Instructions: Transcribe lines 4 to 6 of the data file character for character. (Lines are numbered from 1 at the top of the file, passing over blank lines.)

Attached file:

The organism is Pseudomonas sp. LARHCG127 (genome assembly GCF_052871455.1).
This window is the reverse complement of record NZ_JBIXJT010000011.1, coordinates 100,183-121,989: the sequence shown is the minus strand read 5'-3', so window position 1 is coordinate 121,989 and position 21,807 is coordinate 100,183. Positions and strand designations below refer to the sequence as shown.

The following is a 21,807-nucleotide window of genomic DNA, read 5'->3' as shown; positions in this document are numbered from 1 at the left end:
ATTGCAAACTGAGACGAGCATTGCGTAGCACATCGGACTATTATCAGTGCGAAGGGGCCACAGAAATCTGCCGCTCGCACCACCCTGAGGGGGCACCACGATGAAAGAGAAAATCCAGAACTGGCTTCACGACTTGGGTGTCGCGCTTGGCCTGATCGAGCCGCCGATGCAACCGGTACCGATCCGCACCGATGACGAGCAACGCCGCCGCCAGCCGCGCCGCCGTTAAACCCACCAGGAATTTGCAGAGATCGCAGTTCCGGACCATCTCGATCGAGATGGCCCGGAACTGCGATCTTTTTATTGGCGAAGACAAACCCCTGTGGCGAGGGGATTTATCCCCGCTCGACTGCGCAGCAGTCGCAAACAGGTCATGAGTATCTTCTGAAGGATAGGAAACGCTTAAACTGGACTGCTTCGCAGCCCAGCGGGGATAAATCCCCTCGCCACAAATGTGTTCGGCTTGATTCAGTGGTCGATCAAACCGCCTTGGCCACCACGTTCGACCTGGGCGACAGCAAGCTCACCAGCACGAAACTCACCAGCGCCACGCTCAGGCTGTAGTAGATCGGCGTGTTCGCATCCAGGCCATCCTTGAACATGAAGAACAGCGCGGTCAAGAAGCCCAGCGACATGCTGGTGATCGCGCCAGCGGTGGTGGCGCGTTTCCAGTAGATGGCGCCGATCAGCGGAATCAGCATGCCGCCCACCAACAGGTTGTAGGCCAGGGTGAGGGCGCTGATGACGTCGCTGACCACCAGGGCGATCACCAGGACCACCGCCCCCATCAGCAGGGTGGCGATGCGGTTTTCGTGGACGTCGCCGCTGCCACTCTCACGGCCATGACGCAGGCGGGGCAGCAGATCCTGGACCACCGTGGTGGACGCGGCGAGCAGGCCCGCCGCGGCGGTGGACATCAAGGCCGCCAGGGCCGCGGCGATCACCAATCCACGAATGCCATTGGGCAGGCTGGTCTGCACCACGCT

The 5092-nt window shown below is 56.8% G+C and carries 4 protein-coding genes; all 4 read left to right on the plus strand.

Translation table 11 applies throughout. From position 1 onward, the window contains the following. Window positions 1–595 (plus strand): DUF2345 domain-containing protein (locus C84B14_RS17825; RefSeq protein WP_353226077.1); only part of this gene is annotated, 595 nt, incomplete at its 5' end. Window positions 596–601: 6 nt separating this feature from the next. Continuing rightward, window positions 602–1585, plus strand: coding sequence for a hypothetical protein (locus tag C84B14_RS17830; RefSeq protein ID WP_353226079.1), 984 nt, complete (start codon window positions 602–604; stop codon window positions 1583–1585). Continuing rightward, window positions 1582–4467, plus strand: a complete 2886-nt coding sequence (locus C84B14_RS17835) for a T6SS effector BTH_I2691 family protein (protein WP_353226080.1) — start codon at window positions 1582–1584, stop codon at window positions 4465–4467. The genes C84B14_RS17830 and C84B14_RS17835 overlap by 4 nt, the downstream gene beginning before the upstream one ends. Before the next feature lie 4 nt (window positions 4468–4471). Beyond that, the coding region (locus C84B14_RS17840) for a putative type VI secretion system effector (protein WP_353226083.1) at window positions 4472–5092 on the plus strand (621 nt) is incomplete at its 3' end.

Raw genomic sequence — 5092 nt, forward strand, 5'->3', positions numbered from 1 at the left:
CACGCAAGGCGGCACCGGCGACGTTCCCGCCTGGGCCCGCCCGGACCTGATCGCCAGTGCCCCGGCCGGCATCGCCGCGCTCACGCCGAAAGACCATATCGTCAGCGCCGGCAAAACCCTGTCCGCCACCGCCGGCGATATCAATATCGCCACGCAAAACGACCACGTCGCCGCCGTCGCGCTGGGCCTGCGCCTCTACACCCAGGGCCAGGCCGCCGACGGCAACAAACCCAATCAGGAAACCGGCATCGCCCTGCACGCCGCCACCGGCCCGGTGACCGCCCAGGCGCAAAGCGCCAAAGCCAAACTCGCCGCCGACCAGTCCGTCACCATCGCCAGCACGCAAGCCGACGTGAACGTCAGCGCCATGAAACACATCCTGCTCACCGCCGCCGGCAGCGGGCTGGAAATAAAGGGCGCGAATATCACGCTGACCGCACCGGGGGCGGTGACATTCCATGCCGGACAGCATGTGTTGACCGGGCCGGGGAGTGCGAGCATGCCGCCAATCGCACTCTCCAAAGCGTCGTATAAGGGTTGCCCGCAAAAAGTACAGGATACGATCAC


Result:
ATTGCAAACTGAGACGAGCATTGCGTAGCACATCGGACTATTATCAGTGCGAAGGGGCCACAGAAATCTGCCGCTCGCACCACCCTGAGGGGGCACCACGATGAAAGAGAAAATCCAGAACTGGCTTCACGACTTGGGTGTCGCGCTTGGCCTGATCGAGCCGCCGATGCAACCGGTACCGATCCGCACCGATGACGAGCAACGCCGCCGCCAGCCGCGCCGCCGTTAAACCCACCAGGAATTTGCAGAGATCGCAGTTCCGGACCATCTCGATCGAGATGGCCCGGAACTGCGATCTTTTTATTGGCGAAGACAAACCCCTGTGGCGAGGGGATTTATCCCCGCTCGACTGCGCAGCAGTCGCAAACAGGTCATGAGTATCTTCTGAAGGATAGGAAACGCTTAAACTGGACTGCTTCGCAGCCCAGCGGGGATAAATCCCCTCGCCACAAATGTGTTCGGCTTGATTCAGTGGTCGATCAAACCGCCTTGGCCACCACGTTCGACCTGGGCGACAGCAAGCTCACCAGCACGAAACTCACCAGCGCCACGCTCAGGCTGTAGTAGATCGGCGTGTTCGCATCCAGGCCATCCTTGAACATGAAGAACAGCGCGGTCAAGAAGCCCAGCGACATGCTGGTGATCGCGCCAGCGGTGGTGGCGCGTTTCCAGTAGATGGCGCCGATCAGCGGAATCAGCATGCCGCCCACCAACAGGTTGTAGGCCAGGGTGAGGGCGCTGATGACGTCGCTGACCACCAGGGCGATCACCAGGACCACCGCCCCCATCAGCAGGGTGGCGATGCGGTTTTCGTGGACGTCGCCGCTGCCACTCTCACGGCCATGACGCAGGCGGGGCAGCAGATCCTGGACCACCGTGGTGGACGCGGCGAGCAGGCCCGCCGCGGCGGTGGACATCAAGGCCGCCAGGGCCGCGGCGATCACCAATCCACGAATGCCATTGGGCAGGCTGGTCTGCACCACGCT

The 5092-nt window shown below is 56.8% G+C and carries 4 protein-coding genes; all 4 read left to right on the plus strand.

Translation table 11 applies throughout. From position 1 onward, the window contains the following. Window positions 1–595 (plus strand): DUF2345 domain-containing protein (locus C84B14_RS17825; RefSeq protein WP_353226077.1); only part of this gene is annotated, 595 nt, incomplete at its 5' end. Window positions 596–601: 6 nt separating this feature from the next. Continuing rightward, window positions 602–1585, plus strand: coding sequence for a hypothetical protein (locus tag C84B14_RS17830; RefSeq protein ID WP_353226079.1), 984 nt, complete (start codon window positions 602–604; stop codon window positions 1583–1585). Continuing rightward, window positions 1582–4467, plus strand: a complete 2886-nt coding sequence (locus C84B14_RS17835) for a T6SS effector BTH_I2691 family protein (protein WP_353226080.1) — start codon at window positions 1582–1584, stop codon at window positions 4465–4467. The genes C84B14_RS17830 and C84B14_RS17835 overlap by 4 nt, the downstream gene beginning before the upstream one ends. Before the next feature lie 4 nt (window positions 4468–4471). Beyond that, the coding region (locus C84B14_RS17840) for a putative type VI secretion system effector (protein WP_353226083.1) at window positions 4472–5092 on the plus strand (621 nt) is incomplete at its 3' end.